I’ve been standing back from blogging some after the election (obviously). I had a sister-in-law in last weekend and a different sister-in-law in before that (Janet, who comments on the last debate I mentioned).
I did something relatively obnoxious the day after the election, which I suspect was not caught by my two or three regular readers (not counting the scores of undergrads looking for easy information on “Cognitive Dissonance” who hit here often). Early Returns, the PG’s online blog/gossip pages, had linked to some blogs after the elections, to take the temperature of the Burghosphere (or, as I like to put it, the Burghospree) regarding the election. I checked out the listings and saw one blog I didn’t recognize, with a decidedly pro-Luke type message. Now, that should of set off alarum bells in my head, or at least I should have let well enough alone since the election was (and is) over. But I went over to ”Say Whaaat”, a blog written by a young woman named “KT” who happens to work in HR somewhere, and is, for intents and purposes, apparently a perfectly nice person. She also happened to vote for Luke. In fairness, she wrote a post in July asking her readers who they thought she should vote for. Of course, in July Mark DeSantis had not started his campaign, would not start it until early September, would not release his fiscal plans for a couple of weeks after that, the bare minimum of detail about the Mayor’s 5 year fiscal projection would not be made public for a couple of weeks after that (with the projected deficits), etc etc. As far as I know, my blog might have been the only one to carp on the projected deficits out four years and beyond, and Bob Mayo is the only reporter who asked about it in a debate (a question the Mayor obfuscated, talking about how the ICA had approved his budget). Of course, the issue did get a paragraph or two in one story in the PG. The point being that KT would have had to have been particularly diligent to even catch any of that. Anyway, if you use the above link you will see I responded to KT’s post with a long comment, with a couple of admitted snarky bits in there. Her response to my comment was disappointing but hardly surprising; she ignored the long boring bits and snarked right back at my snarky comments. I did post back basically apologizing (after all, I was a guest on her blog), and she did much the same, along with a comment about agreeing to disagree, politics being what it is. By the way, in fairness to me, I didn’t expect Early Returns to link to such a non-political blog.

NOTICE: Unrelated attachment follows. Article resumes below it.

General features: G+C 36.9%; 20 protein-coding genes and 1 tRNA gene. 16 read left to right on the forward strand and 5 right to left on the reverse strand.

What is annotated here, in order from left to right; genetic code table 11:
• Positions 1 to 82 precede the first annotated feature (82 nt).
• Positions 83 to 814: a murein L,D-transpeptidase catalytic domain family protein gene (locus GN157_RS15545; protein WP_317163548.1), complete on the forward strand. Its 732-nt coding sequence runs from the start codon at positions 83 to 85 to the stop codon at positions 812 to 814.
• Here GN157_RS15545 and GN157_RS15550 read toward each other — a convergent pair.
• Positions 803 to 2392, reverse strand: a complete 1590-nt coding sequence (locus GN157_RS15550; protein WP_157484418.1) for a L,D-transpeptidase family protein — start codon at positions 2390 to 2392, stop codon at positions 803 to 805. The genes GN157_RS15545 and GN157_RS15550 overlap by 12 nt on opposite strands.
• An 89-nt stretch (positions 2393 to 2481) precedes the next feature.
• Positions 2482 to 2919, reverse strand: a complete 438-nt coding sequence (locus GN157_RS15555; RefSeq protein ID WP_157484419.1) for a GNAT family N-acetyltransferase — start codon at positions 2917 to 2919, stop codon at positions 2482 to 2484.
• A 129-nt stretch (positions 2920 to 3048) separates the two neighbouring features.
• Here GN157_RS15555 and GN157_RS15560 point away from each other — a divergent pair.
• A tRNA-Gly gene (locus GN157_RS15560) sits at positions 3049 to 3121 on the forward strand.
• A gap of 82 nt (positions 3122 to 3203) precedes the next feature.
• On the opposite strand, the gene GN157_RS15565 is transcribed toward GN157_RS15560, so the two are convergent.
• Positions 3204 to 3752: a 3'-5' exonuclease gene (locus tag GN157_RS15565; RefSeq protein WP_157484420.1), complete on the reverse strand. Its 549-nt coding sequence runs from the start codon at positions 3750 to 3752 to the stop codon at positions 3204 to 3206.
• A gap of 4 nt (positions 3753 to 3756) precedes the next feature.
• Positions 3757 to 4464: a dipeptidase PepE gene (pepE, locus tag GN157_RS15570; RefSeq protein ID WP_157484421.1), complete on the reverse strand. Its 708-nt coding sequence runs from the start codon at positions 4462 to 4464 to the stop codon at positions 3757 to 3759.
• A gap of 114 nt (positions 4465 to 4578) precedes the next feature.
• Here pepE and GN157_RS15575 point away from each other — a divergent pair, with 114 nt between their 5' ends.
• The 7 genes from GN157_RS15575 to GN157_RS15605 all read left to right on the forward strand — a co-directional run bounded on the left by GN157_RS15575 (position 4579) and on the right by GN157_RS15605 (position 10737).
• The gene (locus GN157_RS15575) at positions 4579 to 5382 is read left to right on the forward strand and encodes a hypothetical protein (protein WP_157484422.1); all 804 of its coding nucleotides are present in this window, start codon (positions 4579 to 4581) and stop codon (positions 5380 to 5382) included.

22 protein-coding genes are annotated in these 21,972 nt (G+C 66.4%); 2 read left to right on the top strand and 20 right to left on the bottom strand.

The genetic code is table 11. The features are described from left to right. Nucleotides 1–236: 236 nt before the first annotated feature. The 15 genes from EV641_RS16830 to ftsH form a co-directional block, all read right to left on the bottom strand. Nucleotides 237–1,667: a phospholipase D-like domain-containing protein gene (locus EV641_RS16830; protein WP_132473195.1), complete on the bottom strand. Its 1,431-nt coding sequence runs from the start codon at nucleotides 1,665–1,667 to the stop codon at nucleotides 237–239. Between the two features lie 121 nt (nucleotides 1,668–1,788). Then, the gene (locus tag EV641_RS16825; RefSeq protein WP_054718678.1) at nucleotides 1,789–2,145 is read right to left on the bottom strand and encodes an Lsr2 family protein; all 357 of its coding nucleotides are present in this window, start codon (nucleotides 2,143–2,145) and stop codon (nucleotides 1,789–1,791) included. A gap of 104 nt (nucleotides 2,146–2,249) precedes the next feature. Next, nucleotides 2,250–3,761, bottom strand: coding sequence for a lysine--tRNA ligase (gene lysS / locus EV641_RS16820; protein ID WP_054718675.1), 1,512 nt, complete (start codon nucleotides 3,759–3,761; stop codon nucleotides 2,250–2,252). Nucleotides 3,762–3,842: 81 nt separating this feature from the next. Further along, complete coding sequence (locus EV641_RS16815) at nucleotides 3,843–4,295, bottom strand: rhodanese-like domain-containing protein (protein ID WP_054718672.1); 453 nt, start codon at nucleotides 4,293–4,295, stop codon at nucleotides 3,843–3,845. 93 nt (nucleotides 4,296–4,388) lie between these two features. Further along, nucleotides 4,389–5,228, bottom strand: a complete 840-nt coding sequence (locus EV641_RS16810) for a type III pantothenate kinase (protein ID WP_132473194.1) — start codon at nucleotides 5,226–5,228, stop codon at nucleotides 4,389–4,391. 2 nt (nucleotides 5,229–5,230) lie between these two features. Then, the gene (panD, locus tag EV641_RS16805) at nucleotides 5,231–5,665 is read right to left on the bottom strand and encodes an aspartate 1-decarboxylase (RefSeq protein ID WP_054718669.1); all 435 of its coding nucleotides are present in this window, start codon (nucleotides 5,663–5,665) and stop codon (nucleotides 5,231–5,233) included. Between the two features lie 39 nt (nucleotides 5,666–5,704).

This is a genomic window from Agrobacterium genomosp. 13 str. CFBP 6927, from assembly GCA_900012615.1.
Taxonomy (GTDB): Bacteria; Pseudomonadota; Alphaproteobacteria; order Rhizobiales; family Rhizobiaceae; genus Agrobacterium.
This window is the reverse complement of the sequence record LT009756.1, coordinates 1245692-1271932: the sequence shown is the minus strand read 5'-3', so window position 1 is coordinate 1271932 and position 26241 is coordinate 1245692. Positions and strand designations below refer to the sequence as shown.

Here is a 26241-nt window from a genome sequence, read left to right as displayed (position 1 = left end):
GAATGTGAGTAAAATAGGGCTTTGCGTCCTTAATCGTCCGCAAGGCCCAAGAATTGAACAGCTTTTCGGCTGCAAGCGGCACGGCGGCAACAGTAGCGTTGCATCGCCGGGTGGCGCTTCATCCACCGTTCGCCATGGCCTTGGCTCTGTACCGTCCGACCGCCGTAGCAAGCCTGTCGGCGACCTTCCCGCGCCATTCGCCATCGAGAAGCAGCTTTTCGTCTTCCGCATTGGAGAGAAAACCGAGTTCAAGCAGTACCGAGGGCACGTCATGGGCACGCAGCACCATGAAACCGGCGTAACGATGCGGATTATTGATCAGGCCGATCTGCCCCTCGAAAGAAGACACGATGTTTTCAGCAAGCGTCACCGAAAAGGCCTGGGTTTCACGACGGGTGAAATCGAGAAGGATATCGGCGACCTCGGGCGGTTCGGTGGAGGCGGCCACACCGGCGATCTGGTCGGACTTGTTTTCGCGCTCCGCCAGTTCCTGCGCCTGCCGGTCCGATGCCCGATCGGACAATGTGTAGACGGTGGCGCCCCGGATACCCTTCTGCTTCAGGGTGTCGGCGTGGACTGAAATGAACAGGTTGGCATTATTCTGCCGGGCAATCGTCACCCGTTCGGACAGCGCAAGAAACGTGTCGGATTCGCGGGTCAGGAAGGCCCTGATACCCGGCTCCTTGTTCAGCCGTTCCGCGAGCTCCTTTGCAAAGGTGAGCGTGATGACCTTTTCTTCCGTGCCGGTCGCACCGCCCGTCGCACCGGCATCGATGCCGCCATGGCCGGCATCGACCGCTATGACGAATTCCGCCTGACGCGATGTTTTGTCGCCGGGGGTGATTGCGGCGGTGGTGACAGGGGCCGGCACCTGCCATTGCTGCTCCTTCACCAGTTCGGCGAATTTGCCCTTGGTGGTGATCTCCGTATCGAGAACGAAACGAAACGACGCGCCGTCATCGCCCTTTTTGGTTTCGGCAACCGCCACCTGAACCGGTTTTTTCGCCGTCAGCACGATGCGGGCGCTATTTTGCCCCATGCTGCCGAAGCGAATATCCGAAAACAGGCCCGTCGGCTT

The day after the election Morton Coleman said “The campaign, which featured discussion of topics as divergent as ethics rules and pension funding, "was an educational process," Mr. Coleman said. "I don't think we've had that in a long time in a November mayoral campaign."”. That comment actually raises questions. One question is whether that education should have directed voters to one choice or another, and whether it did. But a more important question (to me) is how effective that education was, other than for people like Dr Coleman, in academia. KT’s comments lead me to believe that she really wasn’t familiar with the nuts and bolts of what the two candidates stood for.
Now, in my opinion, the Mayor did very little to define his specific plans for the future, choosing mostly to run on his one year record. But in a city where democrats outnumber republicans five to one and the democrat is the incumbent, he really didn’t need to do more. It was up to the challenger to make specific proposals and then hammer the incumbent to respond to the (challenger’s) proposals. In fairness, DeSantis did some of that, but obviously not five to one’s worth. For example, KT said she viewed the DeSantis website, yet she was not impressed. Perhaps that was because the main menu links took vistors to paragraphs of catch phrases, while the actual pages with content had to be chased through a news releases link. The main set of fiscal proposals, although still available, eventually was not directly accessible on the website.
Much (or at least some) has been made of Squirrel Hill and Shadyside’s turn out for DeSantis. These neighborhoods were/are described as more affluent, and thus (some say) more willing to vote republican. There is another feature of these neighborhoods, though; their proximity to Pitt and CMU. I think the educational nature of this election was successful to the extent that neighborhoods where people with advanced degrees are more likely to live (to be close to work) turned out for the challenger. But the DeSantis campaign failed to talk to the rest of the city. That is something candidates will have to look at in 2009, how to talk issues and facts in such a way that Squirrel Hill understands, but also so does Brookline.